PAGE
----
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How To Treat Scaly Leg Mites in Canaries

Last Updated on: 19th October 2022, 07:05 pm

Canaries can become infected by external parasites, which transmit diseases and cause severe damage to the skin, plumage, beaks, and feet.

The most common parasite that affects canaries is the scaly leg mite, also known as the scaly face mite. As the name implies, these are the two most commonly affected areas. They survive by lodging themselves in the host’s body and drawing nutrients directly from them.

These parasites are treatable, and any damage is reversible if caught early.

What Are Scaly Leg Mites?

Scaly leg mites, scientifically known as knemidokoptes mutans, are microscopic organisms that infect canaries, budgies, finches, and other varieties of pet birds. These parasites burrow into the unfeathered parts of a canary’s body and feed on keratin.

According to the Journal of Parasitic Diseases, this can result in the growth of scaly tissue around the legs of the affected bird. This, naturally, gives the parasite its iconic name.

In more extreme cases, the scaly leg mites can also infect a bird’s beak or facial area, causing it to take on a crusty, honeycombed appearance. These are then referred to as face mites.

While scaly leg mites can attack birds of all ages, younger birds are the most affected due to their weaker immune system. That said, infestation by leg mites can be painful and uncomfortable for any bird, regardless of age and health status.

Are Scaly Leg Mites Contagious?

Rough physical contact can transmit scaly leg mites from infected birds to healthy ones. Newly hatched birds can contract the parasites through direct exposure to infected parents or from their nests.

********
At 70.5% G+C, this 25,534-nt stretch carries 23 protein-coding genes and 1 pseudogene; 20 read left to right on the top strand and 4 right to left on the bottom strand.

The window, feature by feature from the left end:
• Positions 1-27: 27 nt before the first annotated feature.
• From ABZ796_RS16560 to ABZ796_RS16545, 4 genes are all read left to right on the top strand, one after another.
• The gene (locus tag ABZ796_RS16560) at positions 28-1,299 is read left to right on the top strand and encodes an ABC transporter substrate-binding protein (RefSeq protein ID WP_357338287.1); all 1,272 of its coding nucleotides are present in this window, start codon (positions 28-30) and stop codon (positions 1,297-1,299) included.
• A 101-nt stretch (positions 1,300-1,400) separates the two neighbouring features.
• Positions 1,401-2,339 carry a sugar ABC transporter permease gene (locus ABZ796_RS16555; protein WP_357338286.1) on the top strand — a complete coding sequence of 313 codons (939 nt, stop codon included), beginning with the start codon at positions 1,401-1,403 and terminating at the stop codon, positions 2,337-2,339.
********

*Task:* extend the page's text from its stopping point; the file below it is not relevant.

Canary chicks are more prone to mites since they have little to no feather coverage on their skin, making it easier for parasites to latch on.

Despite having mites, birds with a robust immune system may not exhibit clinical symptoms.

Therefore, if you have multiple canaries in a shared cage or aviary, these parasites may spread or return, even after treating those most obviously affected. This could result from an asymptomatic bird, making it sensible to treat all your birds.

Signs Of Scaly Leg Mites

Symptoms of scaly leg mites can vary, depending on the bird. Usually, canaries will manifest:

  • White, chalky, or crusty beak
  • Honeycomb appearance around the facial area
  • White, crusty, and scaly feet
  • Beak deformities, such as elongation and curving
  • Lameness
  • Difficulty walking

If the condition remains untreated, it can progress into “tassel foot.”

This more advanced form of the scaly leg causes tassels of deformed keratin scales to grow on the bottom and sides of the affected canary’s feet. This is not only visually upsetting but painful.

Diagnosing Scaly Leg Mites

If you suspect your canary has scaly leg mites, have it examined by a specialized avian vet. An expert can then rule out the possibility of underlying health issues beyond parasites.

For example, the vet will run a series of tests, including blood work and serum analysis, to determine if the cause is nutritional deficiencies, not parasites.

Your vet will also remove a sample of the affected skin and observe it under a microscope to see if there are any cnemidocoptes mites or their eggs.

If these are present, your vet will diagnose scaly leg mites positively.

Treating Scaly Leg Mites

Once the vet has confirmed that your canary is infected with scaly leg mites, they may prescribe different medications to eradicate the parasites.

If you have more than one canary in your home, they’ll need to be treated, whether they’re exhibiting symptoms or not. Professional treatments include:

how long does it take to treat scaly leg mites?

Ivermectin

According to Ivermectin and Abamectin, ivermectin is a potent antiparasitic medication that should be given in small doses to little animals like canaries.

It’s commonly used to treat many parasitic worms, such as whipworms, hookworms, and heartworms. It’s also the first line of treatment for scaly leg mites and other external parasites in birds.

Your vet will prescribe an initial treatment for ten days, after which you will be required to bring in your canary for an examination to track the progress of the treatment.

It can take 2-6 treatments (10 days each) to completely eradicate the scaly leg mites. So, monitoring how well your canary responds to the treatment at every stage is important.

Ivermectin can be applied topically on the skin of the infected bird. The best areas to apply the medication are on your bird’s jugular vein (the vein around the neck) and around the shoulder blades.

Topical application is highly effective since the skin absorbs the medication relatively quickly, which is easier for birds than ingestion.